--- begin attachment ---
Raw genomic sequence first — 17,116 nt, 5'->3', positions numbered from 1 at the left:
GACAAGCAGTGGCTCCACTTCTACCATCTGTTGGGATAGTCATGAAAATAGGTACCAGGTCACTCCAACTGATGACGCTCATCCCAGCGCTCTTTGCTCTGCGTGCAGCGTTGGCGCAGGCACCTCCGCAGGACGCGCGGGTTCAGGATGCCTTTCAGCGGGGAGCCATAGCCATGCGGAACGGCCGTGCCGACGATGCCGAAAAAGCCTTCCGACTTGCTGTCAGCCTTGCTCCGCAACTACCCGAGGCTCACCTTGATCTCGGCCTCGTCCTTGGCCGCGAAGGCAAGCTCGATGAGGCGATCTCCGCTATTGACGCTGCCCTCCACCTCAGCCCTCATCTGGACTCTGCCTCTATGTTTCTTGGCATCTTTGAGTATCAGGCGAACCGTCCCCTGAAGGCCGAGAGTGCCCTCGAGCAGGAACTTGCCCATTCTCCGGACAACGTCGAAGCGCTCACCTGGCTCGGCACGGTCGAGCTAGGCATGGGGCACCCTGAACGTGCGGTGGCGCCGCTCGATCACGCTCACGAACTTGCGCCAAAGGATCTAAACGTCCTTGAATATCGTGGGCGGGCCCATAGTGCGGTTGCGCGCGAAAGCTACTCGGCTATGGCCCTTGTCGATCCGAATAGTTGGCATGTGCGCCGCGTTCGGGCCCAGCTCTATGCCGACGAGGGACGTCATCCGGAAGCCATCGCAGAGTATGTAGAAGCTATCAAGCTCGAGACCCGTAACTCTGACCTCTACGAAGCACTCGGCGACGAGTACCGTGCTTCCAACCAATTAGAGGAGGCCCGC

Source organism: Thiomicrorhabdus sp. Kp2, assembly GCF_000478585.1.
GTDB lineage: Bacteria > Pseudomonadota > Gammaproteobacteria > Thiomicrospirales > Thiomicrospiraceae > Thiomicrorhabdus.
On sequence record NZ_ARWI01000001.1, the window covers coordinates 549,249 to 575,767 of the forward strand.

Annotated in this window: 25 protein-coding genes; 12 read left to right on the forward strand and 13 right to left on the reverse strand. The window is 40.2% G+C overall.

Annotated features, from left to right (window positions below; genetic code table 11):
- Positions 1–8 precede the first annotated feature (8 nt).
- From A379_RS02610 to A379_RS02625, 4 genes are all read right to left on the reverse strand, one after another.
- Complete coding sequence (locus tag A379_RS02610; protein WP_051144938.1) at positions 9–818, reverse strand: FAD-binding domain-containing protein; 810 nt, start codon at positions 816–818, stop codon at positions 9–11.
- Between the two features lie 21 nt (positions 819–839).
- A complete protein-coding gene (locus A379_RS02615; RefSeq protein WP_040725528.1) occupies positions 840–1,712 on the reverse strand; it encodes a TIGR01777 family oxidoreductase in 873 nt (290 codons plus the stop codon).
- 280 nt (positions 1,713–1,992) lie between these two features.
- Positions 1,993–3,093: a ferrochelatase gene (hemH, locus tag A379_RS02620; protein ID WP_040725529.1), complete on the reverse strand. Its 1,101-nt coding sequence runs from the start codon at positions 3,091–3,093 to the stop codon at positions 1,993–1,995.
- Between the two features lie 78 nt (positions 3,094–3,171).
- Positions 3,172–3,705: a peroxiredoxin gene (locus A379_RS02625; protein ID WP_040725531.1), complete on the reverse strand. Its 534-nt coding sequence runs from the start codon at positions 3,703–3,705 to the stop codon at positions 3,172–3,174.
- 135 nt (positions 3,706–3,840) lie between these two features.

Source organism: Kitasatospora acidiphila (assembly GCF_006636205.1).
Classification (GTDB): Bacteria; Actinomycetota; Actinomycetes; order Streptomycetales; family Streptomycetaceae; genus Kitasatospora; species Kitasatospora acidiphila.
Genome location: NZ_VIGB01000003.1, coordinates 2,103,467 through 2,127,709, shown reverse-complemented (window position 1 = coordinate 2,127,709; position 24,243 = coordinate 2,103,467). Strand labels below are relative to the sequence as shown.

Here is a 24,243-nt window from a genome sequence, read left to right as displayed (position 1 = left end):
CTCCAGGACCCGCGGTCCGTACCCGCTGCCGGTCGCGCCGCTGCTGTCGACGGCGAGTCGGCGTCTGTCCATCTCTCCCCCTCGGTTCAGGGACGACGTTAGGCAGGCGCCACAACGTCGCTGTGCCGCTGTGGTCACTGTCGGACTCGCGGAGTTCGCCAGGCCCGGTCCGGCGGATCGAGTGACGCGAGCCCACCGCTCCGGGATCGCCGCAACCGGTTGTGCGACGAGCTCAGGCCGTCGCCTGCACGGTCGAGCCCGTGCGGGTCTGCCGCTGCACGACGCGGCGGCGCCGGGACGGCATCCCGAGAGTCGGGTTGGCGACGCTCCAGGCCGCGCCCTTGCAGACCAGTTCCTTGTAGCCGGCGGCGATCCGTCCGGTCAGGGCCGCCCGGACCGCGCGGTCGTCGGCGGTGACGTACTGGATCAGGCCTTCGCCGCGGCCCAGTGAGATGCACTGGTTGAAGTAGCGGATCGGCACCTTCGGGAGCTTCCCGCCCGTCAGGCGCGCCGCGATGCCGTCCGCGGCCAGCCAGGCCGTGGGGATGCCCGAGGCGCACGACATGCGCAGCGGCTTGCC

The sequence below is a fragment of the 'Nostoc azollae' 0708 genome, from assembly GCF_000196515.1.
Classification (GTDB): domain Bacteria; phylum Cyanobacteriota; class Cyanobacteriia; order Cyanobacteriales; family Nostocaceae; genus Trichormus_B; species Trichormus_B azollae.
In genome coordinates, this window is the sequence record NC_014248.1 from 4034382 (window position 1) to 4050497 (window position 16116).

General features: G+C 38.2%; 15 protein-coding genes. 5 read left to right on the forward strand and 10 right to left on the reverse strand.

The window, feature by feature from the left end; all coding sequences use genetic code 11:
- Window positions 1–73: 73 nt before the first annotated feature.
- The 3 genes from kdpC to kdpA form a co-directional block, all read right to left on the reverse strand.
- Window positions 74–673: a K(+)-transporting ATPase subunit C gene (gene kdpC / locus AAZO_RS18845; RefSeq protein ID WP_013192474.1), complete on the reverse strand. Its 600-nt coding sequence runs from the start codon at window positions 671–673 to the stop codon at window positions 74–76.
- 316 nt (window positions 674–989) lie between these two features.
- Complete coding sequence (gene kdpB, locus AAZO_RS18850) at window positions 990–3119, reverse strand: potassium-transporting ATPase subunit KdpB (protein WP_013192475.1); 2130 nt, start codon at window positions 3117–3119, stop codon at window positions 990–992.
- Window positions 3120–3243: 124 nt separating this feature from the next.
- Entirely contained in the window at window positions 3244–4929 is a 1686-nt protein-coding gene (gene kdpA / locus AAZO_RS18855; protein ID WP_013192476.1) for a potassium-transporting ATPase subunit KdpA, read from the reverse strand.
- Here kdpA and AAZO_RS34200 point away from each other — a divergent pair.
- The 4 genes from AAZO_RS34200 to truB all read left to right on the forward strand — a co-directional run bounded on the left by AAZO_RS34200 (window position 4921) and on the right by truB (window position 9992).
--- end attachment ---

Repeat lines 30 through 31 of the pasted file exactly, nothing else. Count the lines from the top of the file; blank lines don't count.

- Window positions 74–673: a K(+)-transporting ATPase subunit C gene (gene kdpC / locus AAZO_RS18845; RefSeq protein ID WP_013192474.1), complete on the reverse strand. Its 600-nt coding sequence runs from the start codon at window positions 671–673 to the stop codon at window positions 74–76.
- 316 nt (window positions 674–989) lie between these two features.